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Risk Preference and Gambung: Why Do Some Individuals Gamble?

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In sharp contrast to risk-averse individual, the risk lover or risk preferred will play a gamble.

A risk lover prefers uncertain outcome having the same expected value of income to the equivalent income with certainty.

In case of risk preferring or loving individual, marginal utility of money increases as his income increases. In fig. 17.8 the N-M utility curve of a risk lover has been drawn that is convex.

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The convexity of the utility curve implies that marginal utility of money income increases as his money income increases. Now suppose that present income of the individual is 25 thousand rupees and is offered a gamble with 50-50 chance of winning or losing Rs. 15 thousand rupees. Therefore, if he wins, his money income will rise to Rs. 40,000 and if he loses, his money income will fall to Rs. 10 thousand rupees. The expected money value of the gamble is given by.

E(X) = 0.5 x 40,000 + 0.5 x 10,000

= 20,000 + 5000

= 25,000

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In order to find out the expected utility of 25 thousand rupees we draw a chord AB which connects the utility M1A at income of Rs. 10 thousand and utility M3B at income level of Rs. 40 thousand. Corresponding to the expected value of income of Rs. 25 thousand the expected utility is M2D whereas point D lies on the chord AB corresponding to income of Rs. 25 thousand. It will be seen from Fig. 17.8 that expected utility M2D of expected income of Rs. 25 thousand is greater than the utility M2Cof certain income of Rs. 25 thousand.

N-M Utility Curve of a Risk Lover and his Preference for Gambling

Since his expected utility from gamble is greater than that from his income with certainty, he will accept the gamble. Further, it can be shown that risk lover, a person whose marginal utility of money increases with increase in his income will prefer a gamble having greater risk, that is, the gamble which has a larger variability of outcome to a gamble with less risk (that is,’ with smaller variability of outcome).

An Application: Fanner’s Gambling Against Nature:

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We will now provide an interesting and useful application of choice under risk and uncertainty to the case of a farmer who in the absence of irrigation has to face an uncertain situation regarding outcome of his use of fertilizers which yields higher output only in the presence of water, the availability of which, in the absence of irrigation, depends on the rain.

If the farmer fertilizes his land and nature is kind and there is good and timely rainfall, he will reap a bumper crop. On the contrary, if it does not rain, his output (and therefore his income) will be low because the use of fertilizers in the absence of water is likely to burn his seed and damage his soil. If the farmer does not use fertilizers, he will have a moderate but a certain income. Thus the farmer for deciding whether or not to fertilize the land is playing a game against nature.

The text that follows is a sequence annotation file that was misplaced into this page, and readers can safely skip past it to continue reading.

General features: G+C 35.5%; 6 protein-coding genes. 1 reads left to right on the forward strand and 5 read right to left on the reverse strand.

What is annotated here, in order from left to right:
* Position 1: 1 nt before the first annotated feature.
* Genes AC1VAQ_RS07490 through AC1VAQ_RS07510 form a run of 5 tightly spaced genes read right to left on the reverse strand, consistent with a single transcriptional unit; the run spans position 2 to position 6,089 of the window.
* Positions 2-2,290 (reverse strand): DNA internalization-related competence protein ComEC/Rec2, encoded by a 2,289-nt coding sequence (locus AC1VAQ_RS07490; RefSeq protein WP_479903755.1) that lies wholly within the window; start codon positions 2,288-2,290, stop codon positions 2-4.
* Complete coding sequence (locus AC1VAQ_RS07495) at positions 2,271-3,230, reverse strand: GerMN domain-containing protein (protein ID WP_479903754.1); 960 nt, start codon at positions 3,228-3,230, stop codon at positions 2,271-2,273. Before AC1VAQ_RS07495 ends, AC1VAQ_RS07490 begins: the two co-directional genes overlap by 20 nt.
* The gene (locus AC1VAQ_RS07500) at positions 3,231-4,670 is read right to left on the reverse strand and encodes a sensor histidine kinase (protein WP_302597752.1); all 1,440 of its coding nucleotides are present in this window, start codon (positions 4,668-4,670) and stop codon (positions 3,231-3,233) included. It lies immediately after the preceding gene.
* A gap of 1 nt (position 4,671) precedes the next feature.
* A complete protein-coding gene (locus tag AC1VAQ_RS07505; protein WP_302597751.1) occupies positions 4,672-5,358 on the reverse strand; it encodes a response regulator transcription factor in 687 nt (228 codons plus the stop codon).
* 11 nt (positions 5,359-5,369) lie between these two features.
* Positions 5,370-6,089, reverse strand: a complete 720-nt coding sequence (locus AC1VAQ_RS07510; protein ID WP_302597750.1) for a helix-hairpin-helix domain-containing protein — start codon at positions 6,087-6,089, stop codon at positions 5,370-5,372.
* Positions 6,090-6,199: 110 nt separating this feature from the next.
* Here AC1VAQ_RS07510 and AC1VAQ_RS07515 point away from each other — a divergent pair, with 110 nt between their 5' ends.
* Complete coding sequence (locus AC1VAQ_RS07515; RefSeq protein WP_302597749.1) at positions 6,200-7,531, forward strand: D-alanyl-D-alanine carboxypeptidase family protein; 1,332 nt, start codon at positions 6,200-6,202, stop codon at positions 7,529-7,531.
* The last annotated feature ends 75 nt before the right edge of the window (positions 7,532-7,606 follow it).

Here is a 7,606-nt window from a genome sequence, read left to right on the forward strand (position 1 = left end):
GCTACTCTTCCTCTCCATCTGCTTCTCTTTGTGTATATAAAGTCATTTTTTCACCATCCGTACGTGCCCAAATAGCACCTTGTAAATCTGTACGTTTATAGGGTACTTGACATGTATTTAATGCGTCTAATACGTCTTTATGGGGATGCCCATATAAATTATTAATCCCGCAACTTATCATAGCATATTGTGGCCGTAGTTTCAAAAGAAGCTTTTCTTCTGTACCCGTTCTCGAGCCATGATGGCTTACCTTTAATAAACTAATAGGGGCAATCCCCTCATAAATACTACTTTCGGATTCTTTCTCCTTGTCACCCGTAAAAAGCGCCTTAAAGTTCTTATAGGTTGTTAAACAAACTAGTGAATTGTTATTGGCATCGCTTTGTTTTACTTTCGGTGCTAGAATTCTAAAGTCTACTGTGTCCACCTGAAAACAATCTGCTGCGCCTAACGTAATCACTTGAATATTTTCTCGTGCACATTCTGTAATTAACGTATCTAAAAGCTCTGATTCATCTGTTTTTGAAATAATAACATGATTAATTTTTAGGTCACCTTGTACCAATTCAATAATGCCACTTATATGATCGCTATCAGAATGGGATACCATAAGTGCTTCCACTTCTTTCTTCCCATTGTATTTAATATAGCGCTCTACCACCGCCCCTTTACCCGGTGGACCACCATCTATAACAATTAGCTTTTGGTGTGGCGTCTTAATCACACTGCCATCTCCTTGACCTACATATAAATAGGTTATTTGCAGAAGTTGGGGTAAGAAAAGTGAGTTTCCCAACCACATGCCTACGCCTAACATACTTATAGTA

Let us illustrate it with a numerical example. Suppose if our farmer uses fertilizer his income rises to Rs. 5000 but only if there is a good rainfall. And if it does not ram, his output or income will be small because in the absence of water, the use of fertilizers may destroy much of his seed and also cause damage to his soil. Let his output or income in this case comes about to be Rs. 2500.

Suppose in the case of non-use of fertilizers, he has a modern e output worth Rs 3750 regardless of whether it rains or not. What choice a farmer will make under this uncertain situation depends on his attitude towards risk. To know this we have constructed a pay off matrix of the farmer which is given in Table 17.1. It is further assumed that the farmer expects that there is 50:50 chance of rainfall.

Farmer's Payoff Matrix of Fertilizing his Land

The choice of not using fertilizers yields a certain income of Rs. 3750. The choice by the farmer in favour of using fertilizers yields expected value equal to 1/2 (5000) + 1/2 (2500) = Rs. 3750. Thus the choice facing the farmer is between a certain income of Rs. 3750 and a gamble of using fertilizers with an expected value of Rs. 3750.

This is quite a fair game. But whether or not the farmer will choose to fertilize his land depends upon his attitude towards risk. His choice is between a certain income of Rs. 3750 from not using fertilizers and a gamble of using the fertilizers the expected money value of which also equals Rs. 3750.

Utility Function of a Risk-Seeker

If the farmer is risk averter, he will choose not to fertilize the land, that is, he will not gamble. On the other hand, if a farmer is risk lover, as depicted in Figure 17.4 he will fertilize the land that is, he will gamble. Of course, if he is a risk neutral, he will be indifferent between the two choices.’

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